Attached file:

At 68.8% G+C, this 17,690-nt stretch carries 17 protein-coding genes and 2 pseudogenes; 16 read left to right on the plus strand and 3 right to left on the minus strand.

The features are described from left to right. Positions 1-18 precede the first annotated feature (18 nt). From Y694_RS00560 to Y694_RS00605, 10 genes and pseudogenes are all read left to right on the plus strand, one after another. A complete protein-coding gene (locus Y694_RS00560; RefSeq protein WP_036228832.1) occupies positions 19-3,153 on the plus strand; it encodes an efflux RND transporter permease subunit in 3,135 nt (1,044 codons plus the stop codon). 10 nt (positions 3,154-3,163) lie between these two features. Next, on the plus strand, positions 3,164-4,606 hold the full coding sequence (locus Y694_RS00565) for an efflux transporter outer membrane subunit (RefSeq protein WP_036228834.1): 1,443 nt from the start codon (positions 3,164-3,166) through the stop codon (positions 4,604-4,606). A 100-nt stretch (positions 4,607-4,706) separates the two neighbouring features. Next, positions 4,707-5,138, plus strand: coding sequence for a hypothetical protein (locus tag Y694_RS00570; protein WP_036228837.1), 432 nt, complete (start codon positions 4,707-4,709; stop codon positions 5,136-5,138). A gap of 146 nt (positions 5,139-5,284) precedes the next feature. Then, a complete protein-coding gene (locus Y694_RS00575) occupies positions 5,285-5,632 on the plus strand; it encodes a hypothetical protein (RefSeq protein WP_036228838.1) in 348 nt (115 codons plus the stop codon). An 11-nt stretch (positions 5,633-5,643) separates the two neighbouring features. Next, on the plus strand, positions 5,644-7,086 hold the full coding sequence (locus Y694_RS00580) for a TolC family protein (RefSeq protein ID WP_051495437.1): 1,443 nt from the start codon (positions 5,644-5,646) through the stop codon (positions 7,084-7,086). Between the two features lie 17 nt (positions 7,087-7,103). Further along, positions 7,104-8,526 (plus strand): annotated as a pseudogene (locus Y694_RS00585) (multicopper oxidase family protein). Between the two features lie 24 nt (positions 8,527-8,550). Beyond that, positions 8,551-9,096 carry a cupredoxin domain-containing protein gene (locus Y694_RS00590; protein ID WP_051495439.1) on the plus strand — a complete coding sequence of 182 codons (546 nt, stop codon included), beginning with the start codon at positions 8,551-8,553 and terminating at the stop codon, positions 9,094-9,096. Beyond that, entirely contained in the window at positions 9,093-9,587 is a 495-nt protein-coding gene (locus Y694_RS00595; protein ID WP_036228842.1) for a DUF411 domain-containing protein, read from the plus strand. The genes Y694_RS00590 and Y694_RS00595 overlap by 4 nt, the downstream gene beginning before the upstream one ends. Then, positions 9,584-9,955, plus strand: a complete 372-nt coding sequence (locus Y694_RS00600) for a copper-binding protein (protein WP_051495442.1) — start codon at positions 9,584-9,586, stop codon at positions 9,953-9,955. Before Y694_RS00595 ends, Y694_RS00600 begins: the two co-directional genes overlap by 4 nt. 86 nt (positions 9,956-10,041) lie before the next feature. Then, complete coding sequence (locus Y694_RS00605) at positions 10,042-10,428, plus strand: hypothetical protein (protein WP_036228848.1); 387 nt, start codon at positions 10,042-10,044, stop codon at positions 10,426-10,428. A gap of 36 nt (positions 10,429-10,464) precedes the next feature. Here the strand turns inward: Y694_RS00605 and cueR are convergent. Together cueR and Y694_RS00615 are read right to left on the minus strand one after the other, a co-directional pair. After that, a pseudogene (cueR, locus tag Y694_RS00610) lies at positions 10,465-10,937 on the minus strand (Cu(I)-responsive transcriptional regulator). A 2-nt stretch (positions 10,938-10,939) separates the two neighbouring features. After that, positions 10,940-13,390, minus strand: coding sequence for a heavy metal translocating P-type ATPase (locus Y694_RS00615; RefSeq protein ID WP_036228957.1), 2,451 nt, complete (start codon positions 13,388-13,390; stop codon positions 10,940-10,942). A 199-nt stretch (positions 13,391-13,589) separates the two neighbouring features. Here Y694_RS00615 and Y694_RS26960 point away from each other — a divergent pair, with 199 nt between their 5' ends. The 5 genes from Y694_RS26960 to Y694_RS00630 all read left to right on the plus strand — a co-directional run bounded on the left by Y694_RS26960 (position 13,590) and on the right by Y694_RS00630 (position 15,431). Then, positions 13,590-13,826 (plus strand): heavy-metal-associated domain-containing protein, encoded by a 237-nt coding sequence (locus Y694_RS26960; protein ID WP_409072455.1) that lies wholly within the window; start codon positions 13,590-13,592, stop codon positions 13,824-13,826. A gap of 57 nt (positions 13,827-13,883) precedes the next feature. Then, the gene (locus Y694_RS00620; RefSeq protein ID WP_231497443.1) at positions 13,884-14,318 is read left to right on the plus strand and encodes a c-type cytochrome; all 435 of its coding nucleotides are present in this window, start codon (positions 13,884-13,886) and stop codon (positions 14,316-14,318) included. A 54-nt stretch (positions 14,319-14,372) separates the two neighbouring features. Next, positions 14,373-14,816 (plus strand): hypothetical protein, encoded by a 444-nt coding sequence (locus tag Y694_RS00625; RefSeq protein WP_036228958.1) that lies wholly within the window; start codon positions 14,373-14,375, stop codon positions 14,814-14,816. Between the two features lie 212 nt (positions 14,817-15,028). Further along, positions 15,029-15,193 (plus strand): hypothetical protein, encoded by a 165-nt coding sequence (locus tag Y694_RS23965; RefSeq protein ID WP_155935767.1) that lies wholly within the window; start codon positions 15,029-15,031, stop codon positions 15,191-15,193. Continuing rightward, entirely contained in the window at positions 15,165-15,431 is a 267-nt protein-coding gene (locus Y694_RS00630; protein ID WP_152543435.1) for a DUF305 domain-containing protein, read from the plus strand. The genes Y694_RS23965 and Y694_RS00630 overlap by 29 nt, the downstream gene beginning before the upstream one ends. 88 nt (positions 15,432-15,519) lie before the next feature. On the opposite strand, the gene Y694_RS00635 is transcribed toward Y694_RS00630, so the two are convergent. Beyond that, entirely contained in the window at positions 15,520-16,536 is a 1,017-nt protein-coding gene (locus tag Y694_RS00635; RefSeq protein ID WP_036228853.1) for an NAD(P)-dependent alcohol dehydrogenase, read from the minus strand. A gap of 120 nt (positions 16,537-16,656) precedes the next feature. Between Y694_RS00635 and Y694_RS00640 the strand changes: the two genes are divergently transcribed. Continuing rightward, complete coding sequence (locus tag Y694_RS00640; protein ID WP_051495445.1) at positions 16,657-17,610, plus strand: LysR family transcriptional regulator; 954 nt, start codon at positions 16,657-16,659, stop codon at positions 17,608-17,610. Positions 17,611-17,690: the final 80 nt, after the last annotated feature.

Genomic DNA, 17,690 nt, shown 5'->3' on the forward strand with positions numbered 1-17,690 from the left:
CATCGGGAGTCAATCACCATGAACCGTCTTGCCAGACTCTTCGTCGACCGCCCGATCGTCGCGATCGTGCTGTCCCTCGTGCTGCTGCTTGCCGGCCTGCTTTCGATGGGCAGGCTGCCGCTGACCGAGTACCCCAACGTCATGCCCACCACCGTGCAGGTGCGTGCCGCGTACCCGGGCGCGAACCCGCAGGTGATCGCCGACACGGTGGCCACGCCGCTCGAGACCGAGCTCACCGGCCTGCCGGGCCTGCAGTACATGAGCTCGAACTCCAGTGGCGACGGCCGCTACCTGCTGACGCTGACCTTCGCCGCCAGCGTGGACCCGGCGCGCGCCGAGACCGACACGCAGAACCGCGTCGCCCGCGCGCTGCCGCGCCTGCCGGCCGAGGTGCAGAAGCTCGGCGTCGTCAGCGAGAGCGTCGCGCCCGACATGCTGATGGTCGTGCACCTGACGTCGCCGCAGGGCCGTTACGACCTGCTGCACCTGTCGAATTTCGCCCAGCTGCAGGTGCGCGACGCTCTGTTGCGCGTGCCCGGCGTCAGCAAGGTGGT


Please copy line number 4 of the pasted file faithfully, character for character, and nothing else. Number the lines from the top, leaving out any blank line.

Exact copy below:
CATCGGGAGTCAATCACCATGAACCGTCTTGCCAGACTCTTCGTCGACCGCCCGATCGTCGCGATCGTGCTGTCCCTCGTGCTGCTGCTTGCCGGCCTGCTTTCGATGGGCAGGCTGCCGCTGACCGAGTACCCCAACGTCATGCCCACCACCGTGCAGGTGCGTGCCGCGTACCCGGGCGCGAACCCGCAGGTGATCGCCGACACGGTGGCCACGCCGCTCGAGACCGAGCTCACCGGCCTGCCGGGCCTGCAGTACATGAGCTCGAACTCCAGTGGCGACGGCCGCTACCTGCTGACGCTGACCTTCGCCGCCAGCGTGGACCCGGCGCGCGCCGAGACCGACACGCAGAACCGCGTCGCCCGCGCGCTGCCGCGCCTGCCGGCCGAGGTGCAGAAGCTCGGCGTCGTCAGCGAGAGCGTCGCGCCCGACATGCTGATGGTCGTGCACCTGACGTCGCCGCAGGGCCGTTACGACCTGCTGCACCTGTCGAATTTCGCCCAGCTGCAGGTGCGCGACGCTCTGTTGCGCGTGCCCGGCGTCAGCAAGGTGGT